Teamwork gives a company a competitive advantage, but five dysfunctions can disrupt team effort
Teamwork is a key strategic factor in any type of organisation. Knowing how to manage a team and its members is something that should never be neglected, and requires a lot of knowledge, which in theory is quite simple, whereas in reality, can be difficult to put into practice. The reason for this is that teams are made up of people, who are never perfect, and each have their own defects, which affect the performance of the team overall.
In fact, there are five dysfunctions that can affect the work of a team, and that apply to any team, no matter what the variables of its sector may be, or the size of its organisation.
Dysfunction number five is the absence of trust. Team members who do not admit their mistakes and weaknesses to colleagues prevent the team from building solid foundations.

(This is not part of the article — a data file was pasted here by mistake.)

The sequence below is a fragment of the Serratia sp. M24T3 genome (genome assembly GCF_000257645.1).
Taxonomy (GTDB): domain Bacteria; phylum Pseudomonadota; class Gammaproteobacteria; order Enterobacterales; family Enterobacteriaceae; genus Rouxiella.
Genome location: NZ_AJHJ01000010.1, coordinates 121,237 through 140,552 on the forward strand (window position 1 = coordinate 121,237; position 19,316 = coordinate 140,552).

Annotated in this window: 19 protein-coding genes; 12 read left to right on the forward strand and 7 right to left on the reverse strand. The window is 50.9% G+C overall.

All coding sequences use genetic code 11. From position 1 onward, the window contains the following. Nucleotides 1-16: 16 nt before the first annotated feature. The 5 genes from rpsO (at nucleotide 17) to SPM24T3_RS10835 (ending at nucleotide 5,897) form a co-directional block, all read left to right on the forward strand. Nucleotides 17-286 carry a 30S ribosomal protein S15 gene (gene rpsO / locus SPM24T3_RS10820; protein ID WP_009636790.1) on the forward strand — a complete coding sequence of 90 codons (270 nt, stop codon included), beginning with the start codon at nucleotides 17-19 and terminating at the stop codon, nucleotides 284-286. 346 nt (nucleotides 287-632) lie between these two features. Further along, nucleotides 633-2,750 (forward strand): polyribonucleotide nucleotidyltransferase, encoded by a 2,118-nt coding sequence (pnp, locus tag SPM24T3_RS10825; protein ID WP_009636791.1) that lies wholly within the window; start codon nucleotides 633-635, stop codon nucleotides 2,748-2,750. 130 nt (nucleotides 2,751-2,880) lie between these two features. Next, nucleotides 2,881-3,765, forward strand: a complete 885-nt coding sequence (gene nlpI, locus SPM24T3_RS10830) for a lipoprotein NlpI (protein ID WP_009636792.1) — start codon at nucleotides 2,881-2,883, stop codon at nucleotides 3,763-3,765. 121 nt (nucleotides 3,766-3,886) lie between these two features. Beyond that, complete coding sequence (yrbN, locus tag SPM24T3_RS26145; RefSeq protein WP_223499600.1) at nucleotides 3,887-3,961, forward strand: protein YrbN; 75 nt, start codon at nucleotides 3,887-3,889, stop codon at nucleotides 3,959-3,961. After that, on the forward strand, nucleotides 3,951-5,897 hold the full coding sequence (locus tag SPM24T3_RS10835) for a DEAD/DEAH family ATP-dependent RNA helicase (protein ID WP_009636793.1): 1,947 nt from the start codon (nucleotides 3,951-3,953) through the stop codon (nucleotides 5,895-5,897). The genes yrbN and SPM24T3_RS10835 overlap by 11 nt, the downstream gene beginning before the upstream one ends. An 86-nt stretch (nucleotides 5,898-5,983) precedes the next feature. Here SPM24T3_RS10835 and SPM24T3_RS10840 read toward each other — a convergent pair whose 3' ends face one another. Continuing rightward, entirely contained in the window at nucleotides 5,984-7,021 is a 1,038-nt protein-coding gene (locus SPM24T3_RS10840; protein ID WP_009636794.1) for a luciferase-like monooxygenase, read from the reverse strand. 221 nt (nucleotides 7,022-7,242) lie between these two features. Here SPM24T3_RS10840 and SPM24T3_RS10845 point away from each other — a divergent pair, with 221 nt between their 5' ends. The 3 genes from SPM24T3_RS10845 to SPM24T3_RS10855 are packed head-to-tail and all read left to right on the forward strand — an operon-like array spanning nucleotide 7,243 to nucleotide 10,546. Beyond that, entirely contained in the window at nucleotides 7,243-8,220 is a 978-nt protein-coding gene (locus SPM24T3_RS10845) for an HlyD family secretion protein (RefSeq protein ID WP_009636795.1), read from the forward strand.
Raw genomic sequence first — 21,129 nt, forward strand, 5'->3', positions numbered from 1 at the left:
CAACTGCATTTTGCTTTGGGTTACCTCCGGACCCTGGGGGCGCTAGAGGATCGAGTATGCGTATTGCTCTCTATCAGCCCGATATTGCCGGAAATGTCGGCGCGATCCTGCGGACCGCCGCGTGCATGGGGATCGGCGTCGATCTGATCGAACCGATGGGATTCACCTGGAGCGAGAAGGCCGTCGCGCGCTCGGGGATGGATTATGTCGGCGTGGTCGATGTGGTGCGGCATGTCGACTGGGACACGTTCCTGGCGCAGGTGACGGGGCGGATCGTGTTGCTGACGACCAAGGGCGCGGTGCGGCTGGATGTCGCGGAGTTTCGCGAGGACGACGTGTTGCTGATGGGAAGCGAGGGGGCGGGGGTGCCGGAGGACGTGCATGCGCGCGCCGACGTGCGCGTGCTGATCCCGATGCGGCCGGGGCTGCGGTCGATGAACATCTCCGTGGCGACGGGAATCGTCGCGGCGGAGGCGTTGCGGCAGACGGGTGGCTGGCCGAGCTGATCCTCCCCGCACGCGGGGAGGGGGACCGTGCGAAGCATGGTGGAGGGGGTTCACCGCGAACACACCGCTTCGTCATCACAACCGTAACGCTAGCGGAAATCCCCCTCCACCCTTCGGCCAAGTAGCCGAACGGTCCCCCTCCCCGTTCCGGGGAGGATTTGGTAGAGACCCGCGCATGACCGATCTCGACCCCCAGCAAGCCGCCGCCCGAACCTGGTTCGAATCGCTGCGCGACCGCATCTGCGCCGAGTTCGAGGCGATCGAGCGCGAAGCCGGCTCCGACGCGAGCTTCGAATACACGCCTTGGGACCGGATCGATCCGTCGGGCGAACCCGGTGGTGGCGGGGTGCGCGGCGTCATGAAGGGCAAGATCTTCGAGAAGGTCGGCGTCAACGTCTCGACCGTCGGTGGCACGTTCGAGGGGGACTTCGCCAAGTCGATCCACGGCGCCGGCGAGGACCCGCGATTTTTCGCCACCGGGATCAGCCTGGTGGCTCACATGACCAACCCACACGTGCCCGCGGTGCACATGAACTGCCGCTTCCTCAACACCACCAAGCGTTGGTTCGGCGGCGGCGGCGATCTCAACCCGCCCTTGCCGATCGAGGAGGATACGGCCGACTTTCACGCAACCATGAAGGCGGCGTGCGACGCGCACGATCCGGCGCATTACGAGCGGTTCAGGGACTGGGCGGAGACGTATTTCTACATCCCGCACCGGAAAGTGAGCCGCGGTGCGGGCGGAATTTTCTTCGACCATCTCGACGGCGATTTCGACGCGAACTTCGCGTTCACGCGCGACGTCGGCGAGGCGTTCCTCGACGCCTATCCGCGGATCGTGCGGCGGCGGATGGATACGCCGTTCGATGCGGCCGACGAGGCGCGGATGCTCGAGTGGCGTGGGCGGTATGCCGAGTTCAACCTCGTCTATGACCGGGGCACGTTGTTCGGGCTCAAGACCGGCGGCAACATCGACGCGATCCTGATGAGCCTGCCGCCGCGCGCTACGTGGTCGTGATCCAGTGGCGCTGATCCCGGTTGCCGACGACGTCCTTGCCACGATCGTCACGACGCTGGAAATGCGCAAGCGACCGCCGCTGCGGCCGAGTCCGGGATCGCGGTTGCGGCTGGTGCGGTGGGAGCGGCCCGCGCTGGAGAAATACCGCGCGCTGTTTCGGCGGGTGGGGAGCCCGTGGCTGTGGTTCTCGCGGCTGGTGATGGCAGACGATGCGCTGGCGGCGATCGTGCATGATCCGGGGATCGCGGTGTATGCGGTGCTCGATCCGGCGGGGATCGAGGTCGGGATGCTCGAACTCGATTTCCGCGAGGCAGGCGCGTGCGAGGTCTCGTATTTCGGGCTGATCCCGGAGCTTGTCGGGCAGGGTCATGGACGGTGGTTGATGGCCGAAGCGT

Lack of trust breeds dysfunction number four: fear of conflict. Due to the lack of trust, there is never a passionate debate and ideas are not expressed sincerely. It does not necessarily mean that the team members do not argue with each other: sometimes they do, even in an animated way, but in the end, the desire not to upset others always prevails. When healthy conflict is lacking in a group, the commitment to achieving common goals as a group is also affected.
The third dysfunction is, in fact, the lack of commitment, as a result of people not completely buying into the agreed actions.
Dysfunction number two, meanwhile, is present in all teams where people evade their responsibilities: no one really makes an effort, and there is obvious difficulty in communicating with each other, even when errors or deficiencies are identified.
Finally, and in first place, there is the failure to achieve results, which is inevitable, when each member of the team puts their own personal needs first, instead of those of the team.
The key ideas of "The Five Dysfunctions of a Team"
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